When selecting a fan, the engineer will need several key pieces of information to establish the requirements of the application and provide a solution accordingly. One such characteristic is the duty point. For example, what is the air volume flow rate required and what is the pressure loss of the system.
|Air Volume||the amount of space that the air occupies|
|Air Volume Flow Rate||the volume of air that passes through a fan, duct or system over a unit of time - the speed of the air|
|Air Pressure||the amount of force exerted by the air or weight of the air molecules|
|System Pressure Loss||the decrease in air pressure within the air movement system that is relative to an increase in the air volume flow rate|
The volume of air required is typically measure in meters cubed per hour (m³/hr), sometime this could be swapped for liters per second (l/s) when discussing a small fan unit.
Air pressure is usually measured in Pascals (Pa).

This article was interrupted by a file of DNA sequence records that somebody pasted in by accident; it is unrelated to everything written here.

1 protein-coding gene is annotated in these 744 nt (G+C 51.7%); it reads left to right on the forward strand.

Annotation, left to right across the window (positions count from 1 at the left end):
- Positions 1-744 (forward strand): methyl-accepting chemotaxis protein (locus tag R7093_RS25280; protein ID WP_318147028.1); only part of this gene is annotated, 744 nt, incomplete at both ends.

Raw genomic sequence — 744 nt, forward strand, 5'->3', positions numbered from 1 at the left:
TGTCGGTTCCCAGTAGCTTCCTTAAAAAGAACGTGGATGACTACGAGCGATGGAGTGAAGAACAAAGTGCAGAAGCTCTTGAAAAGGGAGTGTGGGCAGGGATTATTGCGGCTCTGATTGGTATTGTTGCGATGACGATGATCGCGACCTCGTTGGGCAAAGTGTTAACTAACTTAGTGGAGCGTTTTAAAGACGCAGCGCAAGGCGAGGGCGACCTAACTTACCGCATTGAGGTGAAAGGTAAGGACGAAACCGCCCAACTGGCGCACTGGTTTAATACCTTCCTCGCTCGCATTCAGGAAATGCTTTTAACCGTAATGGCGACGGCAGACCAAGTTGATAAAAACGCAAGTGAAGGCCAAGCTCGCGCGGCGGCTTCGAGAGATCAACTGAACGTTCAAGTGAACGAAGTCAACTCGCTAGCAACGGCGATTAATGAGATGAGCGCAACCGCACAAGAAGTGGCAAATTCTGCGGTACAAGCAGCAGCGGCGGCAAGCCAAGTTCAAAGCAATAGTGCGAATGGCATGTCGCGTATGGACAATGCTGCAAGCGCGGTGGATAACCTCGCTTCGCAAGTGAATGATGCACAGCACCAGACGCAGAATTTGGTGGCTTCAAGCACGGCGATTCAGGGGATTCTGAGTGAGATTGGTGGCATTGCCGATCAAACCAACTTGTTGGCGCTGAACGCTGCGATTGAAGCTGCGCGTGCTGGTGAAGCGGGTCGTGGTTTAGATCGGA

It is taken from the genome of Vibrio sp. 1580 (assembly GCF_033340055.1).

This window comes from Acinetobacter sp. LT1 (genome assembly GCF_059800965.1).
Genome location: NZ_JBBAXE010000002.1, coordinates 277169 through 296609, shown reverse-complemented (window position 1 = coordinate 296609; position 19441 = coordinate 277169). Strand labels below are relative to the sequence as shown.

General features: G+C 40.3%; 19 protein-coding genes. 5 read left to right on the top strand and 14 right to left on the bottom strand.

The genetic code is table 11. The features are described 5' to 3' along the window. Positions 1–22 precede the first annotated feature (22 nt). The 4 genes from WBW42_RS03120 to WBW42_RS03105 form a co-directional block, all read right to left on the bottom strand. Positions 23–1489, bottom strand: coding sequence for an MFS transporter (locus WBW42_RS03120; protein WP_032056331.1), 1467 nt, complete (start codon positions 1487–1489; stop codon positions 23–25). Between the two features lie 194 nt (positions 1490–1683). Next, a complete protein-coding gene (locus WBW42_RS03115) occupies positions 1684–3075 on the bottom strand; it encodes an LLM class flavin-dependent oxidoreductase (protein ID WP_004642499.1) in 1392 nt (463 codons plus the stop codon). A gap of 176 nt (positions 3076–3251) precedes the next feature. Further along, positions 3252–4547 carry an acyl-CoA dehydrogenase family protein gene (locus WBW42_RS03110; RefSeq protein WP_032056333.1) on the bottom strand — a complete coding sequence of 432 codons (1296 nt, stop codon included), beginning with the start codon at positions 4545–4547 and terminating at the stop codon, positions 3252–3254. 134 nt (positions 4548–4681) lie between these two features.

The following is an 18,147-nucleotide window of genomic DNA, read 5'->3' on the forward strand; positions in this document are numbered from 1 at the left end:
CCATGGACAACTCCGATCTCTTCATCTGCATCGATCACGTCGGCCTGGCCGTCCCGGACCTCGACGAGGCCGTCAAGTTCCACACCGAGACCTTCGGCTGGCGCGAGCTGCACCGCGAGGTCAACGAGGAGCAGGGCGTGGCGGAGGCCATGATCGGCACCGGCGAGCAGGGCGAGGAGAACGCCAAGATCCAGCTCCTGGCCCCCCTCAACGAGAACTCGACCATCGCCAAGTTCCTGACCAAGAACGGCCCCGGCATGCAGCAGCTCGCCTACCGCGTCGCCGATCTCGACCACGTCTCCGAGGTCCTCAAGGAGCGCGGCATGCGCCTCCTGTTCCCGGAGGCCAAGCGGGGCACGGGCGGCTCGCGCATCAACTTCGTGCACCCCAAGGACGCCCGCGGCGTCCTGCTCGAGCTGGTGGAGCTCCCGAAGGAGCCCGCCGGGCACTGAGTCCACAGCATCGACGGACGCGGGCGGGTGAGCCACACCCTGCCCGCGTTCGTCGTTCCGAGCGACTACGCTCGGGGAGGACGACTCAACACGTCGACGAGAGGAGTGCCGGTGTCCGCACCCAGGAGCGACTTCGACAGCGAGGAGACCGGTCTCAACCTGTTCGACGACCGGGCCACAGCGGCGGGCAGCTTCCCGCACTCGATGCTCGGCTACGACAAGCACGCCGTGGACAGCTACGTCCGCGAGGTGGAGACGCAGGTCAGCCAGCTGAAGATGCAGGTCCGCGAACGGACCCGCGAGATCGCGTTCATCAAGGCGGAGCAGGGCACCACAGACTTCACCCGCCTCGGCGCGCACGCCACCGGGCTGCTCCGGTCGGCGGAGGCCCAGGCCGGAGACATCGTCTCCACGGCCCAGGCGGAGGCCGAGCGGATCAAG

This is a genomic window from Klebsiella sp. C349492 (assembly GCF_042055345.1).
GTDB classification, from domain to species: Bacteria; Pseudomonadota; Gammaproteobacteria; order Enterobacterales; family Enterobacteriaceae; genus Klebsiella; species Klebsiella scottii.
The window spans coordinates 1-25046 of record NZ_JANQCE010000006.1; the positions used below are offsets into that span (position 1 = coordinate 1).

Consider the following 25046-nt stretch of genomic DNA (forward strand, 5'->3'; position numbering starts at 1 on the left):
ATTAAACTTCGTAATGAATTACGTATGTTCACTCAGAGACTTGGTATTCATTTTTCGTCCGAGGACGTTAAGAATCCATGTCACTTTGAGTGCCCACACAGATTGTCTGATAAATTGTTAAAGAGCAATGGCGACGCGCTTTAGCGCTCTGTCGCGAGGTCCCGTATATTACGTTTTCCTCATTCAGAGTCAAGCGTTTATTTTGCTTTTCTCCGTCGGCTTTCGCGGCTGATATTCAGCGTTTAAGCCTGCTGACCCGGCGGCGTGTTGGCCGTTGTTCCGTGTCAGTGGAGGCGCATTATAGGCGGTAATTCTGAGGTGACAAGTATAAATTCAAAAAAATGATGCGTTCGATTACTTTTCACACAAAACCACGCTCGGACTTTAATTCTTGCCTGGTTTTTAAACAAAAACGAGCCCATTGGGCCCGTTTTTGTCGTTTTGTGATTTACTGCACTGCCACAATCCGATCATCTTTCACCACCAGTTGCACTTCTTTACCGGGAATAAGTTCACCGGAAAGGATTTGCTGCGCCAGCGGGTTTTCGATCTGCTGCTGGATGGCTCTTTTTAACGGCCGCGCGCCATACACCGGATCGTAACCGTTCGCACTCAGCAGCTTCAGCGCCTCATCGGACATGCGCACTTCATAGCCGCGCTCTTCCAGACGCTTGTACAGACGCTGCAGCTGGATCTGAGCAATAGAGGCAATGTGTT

When considering air pressure within a fan system it is normally with consideration to both the static pressure (Ps) and velocity pressure (Pv), to provide total pressure (Pt).
Pt = Ps + Pv
Ps or Static pressure can be said, when considering fan engineering, to be the difference between the atmospheric pressure and the absolute pressure at the point under review.
Ps = Pa – Po
Where Po is the barometric pressure, in the order of 100,000Pa
And Pa is the absolute pressure, both can be measured using an instrument e.g. a barometer.
When calculating static pressure, it is normal to consider air as incompressible fluid, because the pressure under consideration are relatively low, circa sub 2000Pa. When static pressures are above 5000Pa the errors due to compressibility of air become significant.
Pv or Velocity pressure is related to the density of the air and its velocity as is expressed as follows:
Pv = ½ pv ²
Axair’s technical engineers are available to assist with fan selection or any other product enquiries. If you would like more information, contact us, call 01782 349 430 or email email@example.com